Richard Gale, Progressive Radio Network
October 5, 2010
Researchers at the University of Utah Medical School have published a retrospective study in the most recent issue of the Annals of Neurology that attempt to prove that infection by the pandemic H1N1 influenza virus leads to a higher risk of neurological complications than other seasonal flues. The study compared rates of neurological complications between people 19 years and younger who contracted H1N1 in 2009 with a control group of patients hospitalized between 2004 and 2008. One of the cofounding caveats in the study was that all flu-infected patients had a prior neurological condition. In short, the study supports the position that people should therefore receive flu vaccination to protect themselves.
There are some serious problems and uncertainties in the study that makes its conclusions invalid.
The paper’s head researcher, Dr. Joshua Bonkowsky graciously returned my phone call to discuss some of the particulars I found questionable. The most important question was whether or not any of the H1N1 positive patients vaccinated with the swine flu vaccine.
This is a critical issue because the list of neurological disorders cited in the paper due to wild swine flu infection—seizures, epilepticus, encephalopathy and encephalitis, myositis, mylagia, neuropathology, Gullain Barre Syndrome and others—are the very same that are found in the scientific literature as adverse effects following administration of flu vaccines. For example, last August, Australian health authorities banned flu vaccination because of the high rate of seizures observed following the flu shot
After hesitating in his response, Dr. Bonkowsky acknowledged that some of the study’s subjects had indeed been vaccinated. But he tried to convince me their number was small, although he was not sure how small. “Perhaps 80 to 90 percent,” he told me. The study itself is marred by enrolling a very small study group: only 18 H1N1 positive patients confirmed by PCR screening to determine the exact flu strain.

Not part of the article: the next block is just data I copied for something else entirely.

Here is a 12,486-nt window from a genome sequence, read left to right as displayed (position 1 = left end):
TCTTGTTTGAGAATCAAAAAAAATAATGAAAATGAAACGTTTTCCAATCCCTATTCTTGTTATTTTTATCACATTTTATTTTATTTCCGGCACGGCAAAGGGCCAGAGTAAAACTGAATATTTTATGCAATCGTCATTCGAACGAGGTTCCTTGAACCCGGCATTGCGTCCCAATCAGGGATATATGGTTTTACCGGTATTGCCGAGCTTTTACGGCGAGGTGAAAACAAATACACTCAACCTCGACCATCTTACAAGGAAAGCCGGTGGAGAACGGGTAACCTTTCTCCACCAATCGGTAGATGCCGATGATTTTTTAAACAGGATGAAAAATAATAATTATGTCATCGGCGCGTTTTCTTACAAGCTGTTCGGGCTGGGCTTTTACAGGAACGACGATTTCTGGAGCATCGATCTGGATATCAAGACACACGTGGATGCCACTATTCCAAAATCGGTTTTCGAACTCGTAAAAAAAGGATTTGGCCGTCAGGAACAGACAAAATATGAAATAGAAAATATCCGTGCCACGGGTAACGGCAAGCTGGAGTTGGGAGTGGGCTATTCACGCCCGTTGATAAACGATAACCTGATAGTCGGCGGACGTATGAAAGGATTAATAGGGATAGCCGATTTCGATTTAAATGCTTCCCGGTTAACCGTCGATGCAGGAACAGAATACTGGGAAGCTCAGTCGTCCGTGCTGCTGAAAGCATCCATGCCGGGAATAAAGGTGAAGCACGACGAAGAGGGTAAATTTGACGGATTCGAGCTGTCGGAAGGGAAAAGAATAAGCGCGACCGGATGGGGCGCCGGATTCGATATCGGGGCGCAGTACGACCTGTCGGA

First, one would expect the head researcher to know the exact number of vaccinated subjects enrolled in the study. Second, a 20 percent vaccination rate, if accurate, for such a tiny study group is statistically significant and therefore it is impossible to determine whether neurological complications were due to a flu infection, the viral component in the vaccine, or any one of the chemicals classified as neurotoxins and endocrine destroyers by the EPA that are found in the vaccine.
To the authors’ credit, the report states, “The absence of proven treatments for influenza-related neurological complications underlines the importance of vaccination, although neurological complications can result from vaccination as well.”
Our conclusions are that both wild flu virus infection and flu vaccines pose a significant neurological risk. There is a single urgent question parents need to ask themselves before stepping on the vaccine roulette wheel: If both infection by a wild virus and influenza vaccination places your child at risk for neurological complications, is it better to protect and strengthen your child’s immune system with proven natural remedies to lessen the likelihood of infection or submit to the known uncertainties of a flu shot that immediately infects your child with a flu virus or a genetic component thereof. There is a growing body of scientific literature now showing that natural immune builders to ward off colds and flues are more effective than vaccination, including Vitamin D, Zinc, and the medicinal plant astragalus.
It seems clear that deciding to avoid flu vaccination at any cost and protecting your child with nutrients is a no brainer.